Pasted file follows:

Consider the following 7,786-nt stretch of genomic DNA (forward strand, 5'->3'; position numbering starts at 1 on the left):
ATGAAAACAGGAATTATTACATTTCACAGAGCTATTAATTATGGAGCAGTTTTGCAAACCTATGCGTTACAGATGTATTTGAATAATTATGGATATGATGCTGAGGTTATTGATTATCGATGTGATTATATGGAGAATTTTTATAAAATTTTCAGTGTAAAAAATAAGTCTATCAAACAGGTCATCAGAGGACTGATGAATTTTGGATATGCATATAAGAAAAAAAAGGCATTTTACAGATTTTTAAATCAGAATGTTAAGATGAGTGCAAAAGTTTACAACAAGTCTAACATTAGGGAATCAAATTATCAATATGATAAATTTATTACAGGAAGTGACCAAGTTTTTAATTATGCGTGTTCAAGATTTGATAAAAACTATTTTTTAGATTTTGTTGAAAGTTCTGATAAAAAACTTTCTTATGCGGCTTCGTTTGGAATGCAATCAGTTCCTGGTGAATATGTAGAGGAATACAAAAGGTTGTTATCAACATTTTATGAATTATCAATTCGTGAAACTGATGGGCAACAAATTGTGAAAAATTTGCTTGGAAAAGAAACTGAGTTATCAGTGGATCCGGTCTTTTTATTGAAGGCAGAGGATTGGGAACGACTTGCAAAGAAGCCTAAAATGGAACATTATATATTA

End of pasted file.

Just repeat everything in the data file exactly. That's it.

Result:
Consider the following 7,786-nt stretch of genomic DNA (forward strand, 5'->3'; position numbering starts at 1 on the left):
ATGAAAACAGGAATTATTACATTTCACAGAGCTATTAATTATGGAGCAGTTTTGCAAACCTATGCGTTACAGATGTATTTGAATAATTATGGATATGATGCTGAGGTTATTGATTATCGATGTGATTATATGGAGAATTTTTATAAAATTTTCAGTGTAAAAAATAAGTCTATCAAACAGGTCATCAGAGGACTGATGAATTTTGGATATGCATATAAGAAAAAAAAGGCATTTTACAGATTTTTAAATCAGAATGTTAAGATGAGTGCAAAAGTTTACAACAAGTCTAACATTAGGGAATCAAATTATCAATATGATAAATTTATTACAGGAAGTGACCAAGTTTTTAATTATGCGTGTTCAAGATTTGATAAAAACTATTTTTTAGATTTTGTTGAAAGTTCTGATAAAAAACTTTCTTATGCGGCTTCGTTTGGAATGCAATCAGTTCCTGGTGAATATGTAGAGGAATACAAAAGGTTGTTATCAACATTTTATGAATTATCAATTCGTGAAACTGATGGGCAACAAATTGTGAAAAATTTGCTTGGAAAAGAAACTGAGTTATCAGTGGATCCGGTCTTTTTATTGAAGGCAGAGGATTGGGAACGACTTGCAAAGAAGCCTAAAATGGAACATTATATATTA